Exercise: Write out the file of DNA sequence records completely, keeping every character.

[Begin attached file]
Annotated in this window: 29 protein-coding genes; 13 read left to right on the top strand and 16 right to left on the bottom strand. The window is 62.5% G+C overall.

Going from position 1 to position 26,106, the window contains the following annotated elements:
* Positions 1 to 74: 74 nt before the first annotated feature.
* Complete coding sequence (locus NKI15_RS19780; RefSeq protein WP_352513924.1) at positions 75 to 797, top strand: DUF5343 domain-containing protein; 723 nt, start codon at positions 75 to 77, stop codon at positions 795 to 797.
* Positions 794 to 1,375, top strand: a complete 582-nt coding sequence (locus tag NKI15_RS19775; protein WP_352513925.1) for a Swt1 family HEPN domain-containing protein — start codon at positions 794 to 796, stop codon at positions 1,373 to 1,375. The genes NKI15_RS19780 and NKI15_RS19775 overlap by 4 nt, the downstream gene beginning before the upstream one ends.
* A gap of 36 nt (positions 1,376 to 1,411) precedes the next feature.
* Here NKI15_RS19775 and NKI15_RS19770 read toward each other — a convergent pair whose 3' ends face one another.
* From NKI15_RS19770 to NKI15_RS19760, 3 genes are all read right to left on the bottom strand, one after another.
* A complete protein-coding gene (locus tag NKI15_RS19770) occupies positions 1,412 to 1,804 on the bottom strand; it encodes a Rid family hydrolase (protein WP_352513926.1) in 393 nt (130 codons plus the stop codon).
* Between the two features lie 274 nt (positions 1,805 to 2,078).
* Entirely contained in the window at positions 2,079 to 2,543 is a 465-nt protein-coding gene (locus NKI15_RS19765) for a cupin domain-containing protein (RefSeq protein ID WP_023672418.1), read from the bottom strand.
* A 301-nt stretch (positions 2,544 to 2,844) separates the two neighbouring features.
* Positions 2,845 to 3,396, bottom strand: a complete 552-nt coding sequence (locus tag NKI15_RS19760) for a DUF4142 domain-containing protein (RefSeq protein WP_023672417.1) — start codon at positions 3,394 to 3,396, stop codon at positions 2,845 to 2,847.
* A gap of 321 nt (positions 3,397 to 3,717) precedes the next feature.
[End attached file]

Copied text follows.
Annotated in this window: 29 protein-coding genes; 13 read left to right on the top strand and 16 right to left on the bottom strand. The window is 62.5% G+C overall.

Going from position 1 to position 26,106, the window contains the following annotated elements:
* Positions 1 to 74: 74 nt before the first annotated feature.
* Complete coding sequence (locus NKI15_RS19780; RefSeq protein WP_352513924.1) at positions 75 to 797, top strand: DUF5343 domain-containing protein; 723 nt, start codon at positions 75 to 77, stop codon at positions 795 to 797.
* Positions 794 to 1,375, top strand: a complete 582-nt coding sequence (locus tag NKI15_RS19775; protein WP_352513925.1) for a Swt1 family HEPN domain-containing protein — start codon at positions 794 to 796, stop codon at positions 1,373 to 1,375. The genes NKI15_RS19780 and NKI15_RS19775 overlap by 4 nt, the downstream gene beginning before the upstream one ends.
* A gap of 36 nt (positions 1,376 to 1,411) precedes the next feature.
* Here NKI15_RS19775 and NKI15_RS19770 read toward each other — a convergent pair whose 3' ends face one another.
* From NKI15_RS19770 to NKI15_RS19760, 3 genes are all read right to left on the bottom strand, one after another.
* A complete protein-coding gene (locus tag NKI15_RS19770) occupies positions 1,412 to 1,804 on the bottom strand; it encodes a Rid family hydrolase (protein WP_352513926.1) in 393 nt (130 codons plus the stop codon).
* Between the two features lie 274 nt (positions 1,805 to 2,078).
* Entirely contained in the window at positions 2,079 to 2,543 is a 465-nt protein-coding gene (locus NKI15_RS19765) for a cupin domain-containing protein (RefSeq protein ID WP_023672418.1), read from the bottom strand.
* A 301-nt stretch (positions 2,544 to 2,844) separates the two neighbouring features.
* Positions 2,845 to 3,396, bottom strand: a complete 552-nt coding sequence (locus tag NKI15_RS19760) for a DUF4142 domain-containing protein (RefSeq protein WP_023672417.1) — start codon at positions 3,394 to 3,396, stop codon at positions 2,845 to 2,847.
* A gap of 321 nt (positions 3,397 to 3,717) precedes the next feature.